Take a good look at the vintage photograph above. For a time well before selfies, when taking photographs was rare, why is his left eye closed? Furthermore, what is the strange object he is holding in his hand?
Original owners of the photo themselves could not provide answers to those questions themselves. Jack and Beverly Wilgus, collectors of vintage photographs, had come in possession of it some 30 years ago but couldn’t figure out the context behind it. That is until, in 2007, Beverly posted it on Flickr, asking if anyone has a clue about the identity of the man. Soon enough one of the commentators suggested that the man in the image might be one Phineas Gage. Beverly Wilgus knew nothing about the man but soon she discovered a quite fascinating story.
Over time Phineas Gage has attained a somewhat celebrity-like status, at least among neuroscience and psychology experts and enthusiasts. The reason he held it was rather peculiar, to say the least.
Wednesday the 13th of September 1848 was supposed to be a routine working day for Phineas, a 25 year old railroad foreman in Cavendish, Vermont. He and his construction team were laying the tracks for the future railroad. Phineas’ job consisted of determining which rocks should be removed, i.e. blasted, and putting the igniting powder, fuse, a layer of sand and gently condensing it with a crowbar-like iron rod before blasting. However at 4:30pm that day Gage, possibly distracted, began tamping before the sand had been poured. The tamping iron struck the rock causing a spark to light the powder. It resulted with an explosion which propelled the 1 meter long iron bar out of the hole and completely through his head. It entered point first, under the left cheekbone, penetrated the base of the skull, just behind the bony socket of the left eye. Finally it emerged at the top of the skull and landed some 20 meters behind him.
After being rendered unconscious within minutes he regained consciousness and discovered that his crewmen had carried him to a nearby inn and summoned a physician to examine him. He was well enough to stand and explain what happened to him while they waited for the doctor to arrive. When doctor Edward Higginson Williams arrived at the scene Gage greeted him with “Doctor, here is business enough for you”. Another doctor, John Martyn Harlow, arrived about an hour later and he and Williams managed to stem the profuse hemorrhage.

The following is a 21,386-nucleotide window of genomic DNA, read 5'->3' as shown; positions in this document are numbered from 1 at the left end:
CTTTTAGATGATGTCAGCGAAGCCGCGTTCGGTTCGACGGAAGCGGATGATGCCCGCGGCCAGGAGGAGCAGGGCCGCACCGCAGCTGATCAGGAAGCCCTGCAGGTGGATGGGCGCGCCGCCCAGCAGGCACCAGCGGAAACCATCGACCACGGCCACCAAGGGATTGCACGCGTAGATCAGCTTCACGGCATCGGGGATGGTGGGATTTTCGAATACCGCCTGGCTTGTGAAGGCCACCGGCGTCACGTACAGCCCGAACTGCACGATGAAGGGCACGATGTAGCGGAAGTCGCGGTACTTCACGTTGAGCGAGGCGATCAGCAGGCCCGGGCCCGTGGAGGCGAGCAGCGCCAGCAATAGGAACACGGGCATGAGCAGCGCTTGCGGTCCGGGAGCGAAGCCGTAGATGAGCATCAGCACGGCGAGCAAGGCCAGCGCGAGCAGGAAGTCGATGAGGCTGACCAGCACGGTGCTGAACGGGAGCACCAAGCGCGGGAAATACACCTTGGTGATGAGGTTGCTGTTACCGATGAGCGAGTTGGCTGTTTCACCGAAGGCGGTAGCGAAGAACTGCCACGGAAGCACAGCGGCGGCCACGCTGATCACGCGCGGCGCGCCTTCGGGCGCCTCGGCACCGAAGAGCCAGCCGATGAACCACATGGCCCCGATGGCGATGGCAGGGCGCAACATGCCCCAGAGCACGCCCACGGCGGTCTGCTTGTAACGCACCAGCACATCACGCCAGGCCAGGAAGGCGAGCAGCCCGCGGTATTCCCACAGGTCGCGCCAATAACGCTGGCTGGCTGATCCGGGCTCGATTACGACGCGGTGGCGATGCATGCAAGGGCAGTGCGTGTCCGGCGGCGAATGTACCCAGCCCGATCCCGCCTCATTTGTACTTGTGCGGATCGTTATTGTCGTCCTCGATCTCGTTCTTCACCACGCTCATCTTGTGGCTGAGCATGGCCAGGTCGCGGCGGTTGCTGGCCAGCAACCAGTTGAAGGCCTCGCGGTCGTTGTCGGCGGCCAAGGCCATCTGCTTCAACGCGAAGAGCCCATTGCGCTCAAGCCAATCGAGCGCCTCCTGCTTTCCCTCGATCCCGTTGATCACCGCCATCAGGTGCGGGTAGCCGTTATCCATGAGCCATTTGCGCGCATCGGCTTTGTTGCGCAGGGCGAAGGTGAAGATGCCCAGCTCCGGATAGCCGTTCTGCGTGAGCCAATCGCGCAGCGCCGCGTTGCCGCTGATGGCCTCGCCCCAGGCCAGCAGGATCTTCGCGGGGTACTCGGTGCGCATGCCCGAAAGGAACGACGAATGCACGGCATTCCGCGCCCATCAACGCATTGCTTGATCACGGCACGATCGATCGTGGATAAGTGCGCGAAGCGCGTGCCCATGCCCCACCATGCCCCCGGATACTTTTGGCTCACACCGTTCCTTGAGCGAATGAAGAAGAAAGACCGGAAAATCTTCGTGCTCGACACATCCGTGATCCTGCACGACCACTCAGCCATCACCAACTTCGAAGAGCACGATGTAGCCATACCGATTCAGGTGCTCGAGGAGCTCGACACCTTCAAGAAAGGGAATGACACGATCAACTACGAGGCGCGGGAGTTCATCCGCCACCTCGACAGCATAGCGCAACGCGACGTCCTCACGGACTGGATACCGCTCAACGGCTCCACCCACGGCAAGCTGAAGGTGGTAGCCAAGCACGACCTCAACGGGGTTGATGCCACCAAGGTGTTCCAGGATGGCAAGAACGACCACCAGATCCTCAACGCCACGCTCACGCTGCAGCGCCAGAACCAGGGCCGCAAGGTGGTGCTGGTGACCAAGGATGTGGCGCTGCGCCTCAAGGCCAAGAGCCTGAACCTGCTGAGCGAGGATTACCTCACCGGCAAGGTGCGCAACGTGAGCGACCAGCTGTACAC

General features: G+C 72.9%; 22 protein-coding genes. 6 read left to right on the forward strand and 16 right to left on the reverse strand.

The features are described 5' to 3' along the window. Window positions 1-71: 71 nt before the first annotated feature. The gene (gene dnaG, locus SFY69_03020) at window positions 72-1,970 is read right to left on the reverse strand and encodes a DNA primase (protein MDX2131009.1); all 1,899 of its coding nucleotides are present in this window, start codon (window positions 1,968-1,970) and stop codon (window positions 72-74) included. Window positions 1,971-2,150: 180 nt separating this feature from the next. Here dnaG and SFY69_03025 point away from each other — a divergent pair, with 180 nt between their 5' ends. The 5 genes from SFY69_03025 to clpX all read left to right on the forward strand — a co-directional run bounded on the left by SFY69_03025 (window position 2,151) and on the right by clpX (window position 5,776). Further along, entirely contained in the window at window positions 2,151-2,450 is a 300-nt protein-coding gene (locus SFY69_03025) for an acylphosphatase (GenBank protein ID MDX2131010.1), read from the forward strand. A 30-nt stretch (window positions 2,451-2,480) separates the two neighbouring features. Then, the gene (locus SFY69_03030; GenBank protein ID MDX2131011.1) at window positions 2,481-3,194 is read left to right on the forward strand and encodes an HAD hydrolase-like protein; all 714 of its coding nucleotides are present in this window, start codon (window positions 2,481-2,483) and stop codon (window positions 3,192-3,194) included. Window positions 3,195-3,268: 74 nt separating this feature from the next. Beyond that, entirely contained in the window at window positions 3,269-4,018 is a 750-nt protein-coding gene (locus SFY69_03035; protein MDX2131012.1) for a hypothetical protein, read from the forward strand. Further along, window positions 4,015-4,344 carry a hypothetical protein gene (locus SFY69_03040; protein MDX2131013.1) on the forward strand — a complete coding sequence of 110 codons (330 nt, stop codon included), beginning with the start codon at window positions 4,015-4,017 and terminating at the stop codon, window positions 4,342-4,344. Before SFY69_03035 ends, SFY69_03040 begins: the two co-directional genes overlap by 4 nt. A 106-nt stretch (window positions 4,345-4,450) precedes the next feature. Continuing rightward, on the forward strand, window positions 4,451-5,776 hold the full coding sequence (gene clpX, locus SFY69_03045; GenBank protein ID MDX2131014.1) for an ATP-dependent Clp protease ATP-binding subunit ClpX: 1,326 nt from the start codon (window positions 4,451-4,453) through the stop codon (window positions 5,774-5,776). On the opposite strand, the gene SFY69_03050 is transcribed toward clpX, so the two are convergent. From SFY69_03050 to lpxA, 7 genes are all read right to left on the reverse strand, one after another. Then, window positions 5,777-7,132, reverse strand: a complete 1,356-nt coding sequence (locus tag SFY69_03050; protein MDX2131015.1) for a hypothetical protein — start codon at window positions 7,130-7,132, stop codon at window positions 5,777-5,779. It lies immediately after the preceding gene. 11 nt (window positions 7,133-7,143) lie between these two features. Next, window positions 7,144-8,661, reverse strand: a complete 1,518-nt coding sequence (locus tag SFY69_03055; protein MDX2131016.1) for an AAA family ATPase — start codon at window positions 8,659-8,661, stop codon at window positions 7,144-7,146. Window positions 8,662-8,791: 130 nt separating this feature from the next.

After initial, nearly fatal, infection which dr. Harlow managed to cure, Gage remained under dr. Harlow’s care for next three months. By then he was well enough to return to his family farm and lead a normal life.
However, dr. Harlow noted that although Gage physically recovered his friends found that he is “no longer Gage” as he would describe twenty years later in Bulletin of the Massachusetts Medical Society. Furthermore, his contractors “who regarded him as the most efficient and capable foreman in their employ previous to his injury, considered the change in his mind so marked that they could not give him his place again.” According to Harlow he lost his job and his friends described him as “fitful, irreverent, indulging at times in the grossest profanity (which was not previously his custom), manifesting but little deference for his fellows, impatient of restraint of advice when it conflicts with his desires, at times pertinaciously obstinent, yet capricious and vacillating”. He reportedly also become violent and lost all of his inhibitions and started behaving inappropriately in social situations.
After losing his job Gage is said to have traveled around towns, making public appearances with his tamping iron, to which he had apparently become very much attached. After many years driving stagecoaches on routes in United States and even in Chile, Phineas decided in June 1859 to return to his family. He had had ‘some kind of illness and arrived in a weakened condition’ as Harlow writes in 1868. Several months elapsed before he was strong enough to work on farms south of San Francisco. Not long after, in February 1860, and after ploughing the day before, ‘while sitting at dinner, he fell in a fit’. ‘Unquestionably epileptic’, his seizures gradually increased in severity and on 18 May he returned to his mother’s house where he suffered a successive series of them. By May 21st 1860 the seizures had killed him, at age 36.
Facts and fictions
The case of Phineas Gage became so famous in scientific circles because it was the first case that suggested a link between brain trauma and personality change. At that time the exact function of certain regions of the brain in particular and the brain itself in general was largely unknown so it helped scientists of the mid-19th century realize for the first time that personality and certain behaviors are controlled by specific regions of the brain.
However, as psychologist Malcom McMillan demonstrates in his research, although recent CT scans and 3D model reconstructions of the Gages’ skull have recently been made and we do have a clue what regions of the brain might have been incapacitated, because an actual autopsy of the brain hasn’t been made and because of unreliability of the primary sources, i.e. the doctors who examined him, it is impossible to say what is fact and what is fiction regarding personality alterations.
McMillan suggests and tries to demonstrate that Gages’ behavioral changes were temporary and that he may have made a “social recovery”.
Whatever may be the case, his story is worth remembering, he points out, because it illustrates how easily a small stock of facts becomes transformed into popular and scientific myth.